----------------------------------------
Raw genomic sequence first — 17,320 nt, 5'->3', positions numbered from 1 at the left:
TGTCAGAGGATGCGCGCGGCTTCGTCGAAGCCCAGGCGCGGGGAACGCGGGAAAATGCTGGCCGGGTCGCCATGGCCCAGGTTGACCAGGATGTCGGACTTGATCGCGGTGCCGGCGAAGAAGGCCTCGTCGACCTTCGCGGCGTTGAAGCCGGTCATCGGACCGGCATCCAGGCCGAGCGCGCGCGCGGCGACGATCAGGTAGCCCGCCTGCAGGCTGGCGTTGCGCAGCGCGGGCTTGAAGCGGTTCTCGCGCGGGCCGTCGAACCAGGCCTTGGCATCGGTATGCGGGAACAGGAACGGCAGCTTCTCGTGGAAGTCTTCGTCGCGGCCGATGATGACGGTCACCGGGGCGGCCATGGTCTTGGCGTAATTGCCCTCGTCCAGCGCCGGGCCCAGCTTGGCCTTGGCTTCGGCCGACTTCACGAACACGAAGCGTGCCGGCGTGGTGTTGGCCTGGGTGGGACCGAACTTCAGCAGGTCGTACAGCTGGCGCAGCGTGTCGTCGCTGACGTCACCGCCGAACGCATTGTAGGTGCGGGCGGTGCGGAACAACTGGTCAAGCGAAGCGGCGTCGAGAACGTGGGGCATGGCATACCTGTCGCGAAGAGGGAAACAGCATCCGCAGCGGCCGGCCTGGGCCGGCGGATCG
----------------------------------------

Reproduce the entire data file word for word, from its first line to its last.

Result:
Raw genomic sequence first — 17,320 nt, 5'->3', positions numbered from 1 at the left:
TGTCAGAGGATGCGCGCGGCTTCGTCGAAGCCCAGGCGCGGGGAACGCGGGAAAATGCTGGCCGGGTCGCCATGGCCCAGGTTGACCAGGATGTCGGACTTGATCGCGGTGCCGGCGAAGAAGGCCTCGTCGACCTTCGCGGCGTTGAAGCCGGTCATCGGACCGGCATCCAGGCCGAGCGCGCGCGCGGCGACGATCAGGTAGCCCGCCTGCAGGCTGGCGTTGCGCAGCGCGGGCTTGAAGCGGTTCTCGCGCGGGCCGTCGAACCAGGCCTTGGCATCGGTATGCGGGAACAGGAACGGCAGCTTCTCGTGGAAGTCTTCGTCGCGGCCGATGATGACGGTCACCGGGGCGGCCATGGTCTTGGCGTAATTGCCCTCGTCCAGCGCCGGGCCCAGCTTGGCCTTGGCTTCGGCCGACTTCACGAACACGAAGCGTGCCGGCGTGGTGTTGGCCTGGGTGGGACCGAACTTCAGCAGGTCGTACAGCTGGCGCAGCGTGTCGTCGCTGACGTCACCGCCGAACGCATTGTAGGTGCGGGCGGTGCGGAACAACTGGTCAAGCGAAGCGGCGTCGAGAACGTGGGGCATGGCATACCTGTCGCGAAGAGGGAAACAGCATCCGCAGCGGCCGGCCTGGGCCGGCGGATCG